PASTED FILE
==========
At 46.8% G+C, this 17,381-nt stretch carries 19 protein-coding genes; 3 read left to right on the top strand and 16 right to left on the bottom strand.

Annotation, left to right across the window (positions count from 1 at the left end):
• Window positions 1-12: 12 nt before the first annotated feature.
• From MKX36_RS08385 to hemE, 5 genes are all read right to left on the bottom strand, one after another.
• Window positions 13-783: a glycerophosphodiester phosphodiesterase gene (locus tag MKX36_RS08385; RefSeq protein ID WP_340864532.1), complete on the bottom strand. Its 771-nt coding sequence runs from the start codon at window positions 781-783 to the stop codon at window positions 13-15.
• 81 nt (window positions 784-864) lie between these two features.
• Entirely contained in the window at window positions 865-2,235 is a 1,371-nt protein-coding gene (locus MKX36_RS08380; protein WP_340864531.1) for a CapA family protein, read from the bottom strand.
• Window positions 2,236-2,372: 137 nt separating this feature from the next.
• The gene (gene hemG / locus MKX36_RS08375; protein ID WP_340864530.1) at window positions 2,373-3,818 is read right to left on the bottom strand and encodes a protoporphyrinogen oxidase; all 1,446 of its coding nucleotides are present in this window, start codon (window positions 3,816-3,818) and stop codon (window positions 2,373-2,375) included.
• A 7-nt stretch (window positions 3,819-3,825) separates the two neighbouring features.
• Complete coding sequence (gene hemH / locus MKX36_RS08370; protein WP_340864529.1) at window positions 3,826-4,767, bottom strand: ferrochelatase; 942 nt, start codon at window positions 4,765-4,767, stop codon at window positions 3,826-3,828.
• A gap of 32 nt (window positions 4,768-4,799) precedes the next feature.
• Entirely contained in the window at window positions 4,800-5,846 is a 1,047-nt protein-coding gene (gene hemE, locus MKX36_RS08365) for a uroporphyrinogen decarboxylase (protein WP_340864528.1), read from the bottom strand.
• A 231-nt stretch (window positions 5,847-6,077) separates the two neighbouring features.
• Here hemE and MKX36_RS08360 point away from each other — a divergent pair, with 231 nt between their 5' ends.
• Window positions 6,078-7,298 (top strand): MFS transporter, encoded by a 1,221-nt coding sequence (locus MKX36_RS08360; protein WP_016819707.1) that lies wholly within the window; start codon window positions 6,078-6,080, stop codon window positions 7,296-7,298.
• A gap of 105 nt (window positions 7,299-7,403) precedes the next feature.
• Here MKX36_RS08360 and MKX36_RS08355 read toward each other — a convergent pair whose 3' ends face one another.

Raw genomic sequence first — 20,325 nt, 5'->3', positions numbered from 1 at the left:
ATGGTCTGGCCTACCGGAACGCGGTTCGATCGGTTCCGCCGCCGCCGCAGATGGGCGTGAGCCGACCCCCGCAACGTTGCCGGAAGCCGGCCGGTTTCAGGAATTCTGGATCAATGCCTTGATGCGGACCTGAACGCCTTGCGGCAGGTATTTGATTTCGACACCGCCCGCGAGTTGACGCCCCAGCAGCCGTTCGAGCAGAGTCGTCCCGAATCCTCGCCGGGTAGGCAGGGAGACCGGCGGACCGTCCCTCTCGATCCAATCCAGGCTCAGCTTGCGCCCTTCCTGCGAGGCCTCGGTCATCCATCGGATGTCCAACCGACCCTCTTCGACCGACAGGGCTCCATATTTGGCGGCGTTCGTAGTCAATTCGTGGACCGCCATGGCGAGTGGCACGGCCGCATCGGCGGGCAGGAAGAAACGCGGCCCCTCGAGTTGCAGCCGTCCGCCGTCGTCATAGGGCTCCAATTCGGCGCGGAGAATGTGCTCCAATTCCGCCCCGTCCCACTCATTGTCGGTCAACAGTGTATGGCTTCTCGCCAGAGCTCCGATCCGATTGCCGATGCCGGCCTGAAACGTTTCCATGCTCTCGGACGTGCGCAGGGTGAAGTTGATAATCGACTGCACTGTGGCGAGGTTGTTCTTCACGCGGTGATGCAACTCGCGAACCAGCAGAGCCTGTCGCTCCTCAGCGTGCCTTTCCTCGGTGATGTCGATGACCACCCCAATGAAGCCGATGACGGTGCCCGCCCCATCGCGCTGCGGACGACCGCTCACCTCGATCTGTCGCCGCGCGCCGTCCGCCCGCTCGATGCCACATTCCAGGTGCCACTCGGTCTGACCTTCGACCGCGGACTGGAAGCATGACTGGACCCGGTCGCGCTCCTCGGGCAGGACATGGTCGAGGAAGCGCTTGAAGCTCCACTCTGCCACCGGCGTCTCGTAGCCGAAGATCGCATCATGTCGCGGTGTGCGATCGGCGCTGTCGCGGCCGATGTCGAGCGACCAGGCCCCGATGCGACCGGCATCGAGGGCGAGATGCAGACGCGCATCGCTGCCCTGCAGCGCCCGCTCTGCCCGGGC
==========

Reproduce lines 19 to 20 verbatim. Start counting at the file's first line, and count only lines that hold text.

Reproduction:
Raw genomic sequence first — 20,325 nt, 5'->3', positions numbered from 1 at the left:
ATGGTCTGGCCTACCGGAACGCGGTTCGATCGGTTCCGCCGCCGCCGCAGATGGGCGTGAGCCGACCCCCGCAACGTTGCCGGAAGCCGGCCGGTTTCAGGAATTCTGGATCAATGCCTTGATGCGGACCTGAACGCCTTGCGGCAGGTATTTGATTTCGACACCGCCCGCGAGTTGACGCCCCAGCAGCCGTTCGAGCAGAGTCGTCCCGAATCCTCGCCGGGTAGGCAGGGAGACCGGCGGACCGTCCCTCTCGATCCAATCCAGGCTCAGCTTGCGCCCTTCCTGCGAGGCCTCGGTCATCCATCGGATGTCCAACCGACCCTCTTCGACCGACAGGGCTCCATATTTGGCGGCGTTCGTAGTCAATTCGTGGACCGCCATGGCGAGTGGCACGGCCGCATCGGCGGGCAGGAAGAAACGCGGCCCCTCGAGTTGCAGCCGTCCGCCGTCGTCATAGGGCTCCAATTCGGCGCGGAGAATGTGCTCCAATTCCGCCCCGTCCCACTCATTGTCGGTCAACAGTGTATGGCTTCTCGCCAGAGCTCCGATCCGATTGCCGATGCCGGCCTGAAACGTTTCCATGCTCTCGGACGTGCGCAGGGTGAAGTTGATAATCGACTGCACTGTGGCGAGGTTGTTCTTCACGCGGTGATGCAACTCGCGAACCAGCAGAGCCTGTCGCTCCTCAGCGTGCCTTTCCTCGGTGATGTCGATGACCACCCCAATGAAGCCGATGACGGTGCCCGCCCCATCGCGCTGCGGACGACCGCTCACCTCGATCTGTCGCCGCGCGCCGTCCGCCCGCTCGATGCCACATTCCAGGTGCCACTCGGTCTGACCTTCGACCGCGGACTGGAAGCATGACTGGACCCGGTCGCGCTCCTCGGGCAGGACATGGTCGAGGAAGCGCTTGAAGCTCCACTCTGCCACCGGCGTCTCGTAGCCGAAGATCGCATCATGTCGCGGTGTGCGATCGGCGCTGTCGCGGCCGATGTCGAGCGACCAGGCCCCGATGCGACCGGCATCGAGGGCGAGATGCAGACGCGCATCGCTGCCCTGCAGCGCCCGCTCTGCCCGGGC